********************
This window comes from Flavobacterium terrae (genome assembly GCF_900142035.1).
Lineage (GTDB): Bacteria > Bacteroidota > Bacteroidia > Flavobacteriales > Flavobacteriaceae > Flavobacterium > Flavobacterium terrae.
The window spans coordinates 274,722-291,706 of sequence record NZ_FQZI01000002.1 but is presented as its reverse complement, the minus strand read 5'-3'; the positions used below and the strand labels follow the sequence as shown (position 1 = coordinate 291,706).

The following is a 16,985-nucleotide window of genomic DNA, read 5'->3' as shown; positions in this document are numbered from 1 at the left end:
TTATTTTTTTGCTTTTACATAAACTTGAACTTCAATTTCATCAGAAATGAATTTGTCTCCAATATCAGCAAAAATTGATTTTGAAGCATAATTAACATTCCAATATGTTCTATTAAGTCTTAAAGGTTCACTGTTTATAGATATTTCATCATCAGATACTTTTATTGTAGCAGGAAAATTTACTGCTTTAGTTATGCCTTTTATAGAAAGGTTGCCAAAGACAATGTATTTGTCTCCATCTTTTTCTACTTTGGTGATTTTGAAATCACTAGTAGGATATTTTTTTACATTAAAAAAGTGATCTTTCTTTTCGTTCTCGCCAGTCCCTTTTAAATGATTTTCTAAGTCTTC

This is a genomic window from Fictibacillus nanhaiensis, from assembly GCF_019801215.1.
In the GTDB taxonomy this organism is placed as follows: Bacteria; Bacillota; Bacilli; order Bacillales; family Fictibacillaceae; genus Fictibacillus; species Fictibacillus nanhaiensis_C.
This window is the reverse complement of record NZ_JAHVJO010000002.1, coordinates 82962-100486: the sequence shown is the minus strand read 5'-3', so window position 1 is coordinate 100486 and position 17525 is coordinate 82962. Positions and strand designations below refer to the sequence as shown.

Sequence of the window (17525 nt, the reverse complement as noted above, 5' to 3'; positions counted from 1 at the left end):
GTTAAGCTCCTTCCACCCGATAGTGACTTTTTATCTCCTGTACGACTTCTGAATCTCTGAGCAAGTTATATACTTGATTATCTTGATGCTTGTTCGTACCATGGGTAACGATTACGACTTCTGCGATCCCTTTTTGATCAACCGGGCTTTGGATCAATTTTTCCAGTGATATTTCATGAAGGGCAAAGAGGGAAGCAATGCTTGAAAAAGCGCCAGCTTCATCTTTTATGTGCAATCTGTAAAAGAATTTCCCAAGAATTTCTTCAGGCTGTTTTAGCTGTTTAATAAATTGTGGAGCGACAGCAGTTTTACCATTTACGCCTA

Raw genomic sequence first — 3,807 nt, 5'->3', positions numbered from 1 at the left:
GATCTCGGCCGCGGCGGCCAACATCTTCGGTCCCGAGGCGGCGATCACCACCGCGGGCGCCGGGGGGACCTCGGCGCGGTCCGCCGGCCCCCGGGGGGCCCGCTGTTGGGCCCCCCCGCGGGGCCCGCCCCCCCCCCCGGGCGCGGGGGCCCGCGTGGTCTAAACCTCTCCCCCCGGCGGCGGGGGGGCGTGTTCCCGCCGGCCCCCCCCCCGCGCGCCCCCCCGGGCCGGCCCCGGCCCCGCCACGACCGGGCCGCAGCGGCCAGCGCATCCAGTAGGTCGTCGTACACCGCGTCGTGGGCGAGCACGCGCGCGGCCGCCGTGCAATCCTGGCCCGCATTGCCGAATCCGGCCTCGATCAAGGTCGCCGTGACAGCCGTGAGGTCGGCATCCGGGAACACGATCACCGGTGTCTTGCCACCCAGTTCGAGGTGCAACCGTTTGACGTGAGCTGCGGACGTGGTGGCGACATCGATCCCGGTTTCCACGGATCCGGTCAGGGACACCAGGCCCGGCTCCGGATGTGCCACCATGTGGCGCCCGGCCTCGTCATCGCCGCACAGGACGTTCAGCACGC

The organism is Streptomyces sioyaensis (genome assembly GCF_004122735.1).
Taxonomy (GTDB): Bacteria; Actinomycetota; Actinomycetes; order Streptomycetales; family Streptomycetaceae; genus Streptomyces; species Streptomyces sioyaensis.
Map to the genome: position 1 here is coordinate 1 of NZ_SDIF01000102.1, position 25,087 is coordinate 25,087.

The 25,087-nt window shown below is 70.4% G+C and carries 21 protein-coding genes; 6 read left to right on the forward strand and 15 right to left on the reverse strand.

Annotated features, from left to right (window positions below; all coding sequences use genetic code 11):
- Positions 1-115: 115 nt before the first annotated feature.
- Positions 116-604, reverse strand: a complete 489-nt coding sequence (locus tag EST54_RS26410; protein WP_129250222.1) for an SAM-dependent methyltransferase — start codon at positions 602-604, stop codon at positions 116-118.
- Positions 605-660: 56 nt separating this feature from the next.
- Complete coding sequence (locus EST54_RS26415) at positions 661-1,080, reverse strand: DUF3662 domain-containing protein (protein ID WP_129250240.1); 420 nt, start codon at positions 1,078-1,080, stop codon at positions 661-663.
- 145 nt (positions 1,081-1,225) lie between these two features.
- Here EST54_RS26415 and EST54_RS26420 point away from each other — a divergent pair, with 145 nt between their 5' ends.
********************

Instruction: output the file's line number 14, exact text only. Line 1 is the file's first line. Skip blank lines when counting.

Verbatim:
Taxonomy (GTDB): Bacteria; Actinomycetota; Actinomycetes; order Streptomycetales; family Streptomycetaceae; genus Streptomyces; species Streptomyces sioyaensis.